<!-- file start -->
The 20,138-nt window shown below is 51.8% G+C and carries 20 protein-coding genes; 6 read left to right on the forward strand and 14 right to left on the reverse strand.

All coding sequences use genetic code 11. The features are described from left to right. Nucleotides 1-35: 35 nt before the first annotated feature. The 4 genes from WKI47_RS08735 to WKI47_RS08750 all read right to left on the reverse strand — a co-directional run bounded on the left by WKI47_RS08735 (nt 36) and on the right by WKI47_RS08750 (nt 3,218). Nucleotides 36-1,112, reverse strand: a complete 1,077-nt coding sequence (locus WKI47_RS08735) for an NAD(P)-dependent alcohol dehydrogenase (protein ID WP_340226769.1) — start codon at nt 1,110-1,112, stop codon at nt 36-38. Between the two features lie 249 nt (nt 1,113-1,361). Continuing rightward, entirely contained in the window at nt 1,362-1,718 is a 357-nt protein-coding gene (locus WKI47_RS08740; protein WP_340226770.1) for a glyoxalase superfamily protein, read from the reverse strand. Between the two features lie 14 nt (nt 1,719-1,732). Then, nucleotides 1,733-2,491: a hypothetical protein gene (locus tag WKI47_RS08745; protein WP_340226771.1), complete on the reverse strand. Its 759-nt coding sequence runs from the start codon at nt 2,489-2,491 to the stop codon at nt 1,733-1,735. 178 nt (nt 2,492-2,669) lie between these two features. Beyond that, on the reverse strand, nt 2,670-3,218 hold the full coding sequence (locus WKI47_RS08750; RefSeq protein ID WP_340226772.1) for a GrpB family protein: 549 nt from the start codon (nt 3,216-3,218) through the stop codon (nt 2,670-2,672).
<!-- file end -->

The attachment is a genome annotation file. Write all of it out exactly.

The 20,138-nt window shown below is 51.8% G+C and carries 20 protein-coding genes; 6 read left to right on the forward strand and 14 right to left on the reverse strand.

All coding sequences use genetic code 11. The features are described from left to right. Nucleotides 1-35: 35 nt before the first annotated feature. The 4 genes from WKI47_RS08735 to WKI47_RS08750 all read right to left on the reverse strand — a co-directional run bounded on the left by WKI47_RS08735 (nt 36) and on the right by WKI47_RS08750 (nt 3,218). Nucleotides 36-1,112, reverse strand: a complete 1,077-nt coding sequence (locus WKI47_RS08735) for an NAD(P)-dependent alcohol dehydrogenase (protein ID WP_340226769.1) — start codon at nt 1,110-1,112, stop codon at nt 36-38. Between the two features lie 249 nt (nt 1,113-1,361). Continuing rightward, entirely contained in the window at nt 1,362-1,718 is a 357-nt protein-coding gene (locus WKI47_RS08740; protein WP_340226770.1) for a glyoxalase superfamily protein, read from the reverse strand. Between the two features lie 14 nt (nt 1,719-1,732). Then, nucleotides 1,733-2,491: a hypothetical protein gene (locus tag WKI47_RS08745; protein WP_340226771.1), complete on the reverse strand. Its 759-nt coding sequence runs from the start codon at nt 2,489-2,491 to the stop codon at nt 1,733-1,735. 178 nt (nt 2,492-2,669) lie between these two features. Beyond that, on the reverse strand, nt 2,670-3,218 hold the full coding sequence (locus WKI47_RS08750; RefSeq protein ID WP_340226772.1) for a GrpB family protein: 549 nt from the start codon (nt 3,216-3,218) through the stop codon (nt 2,670-2,672).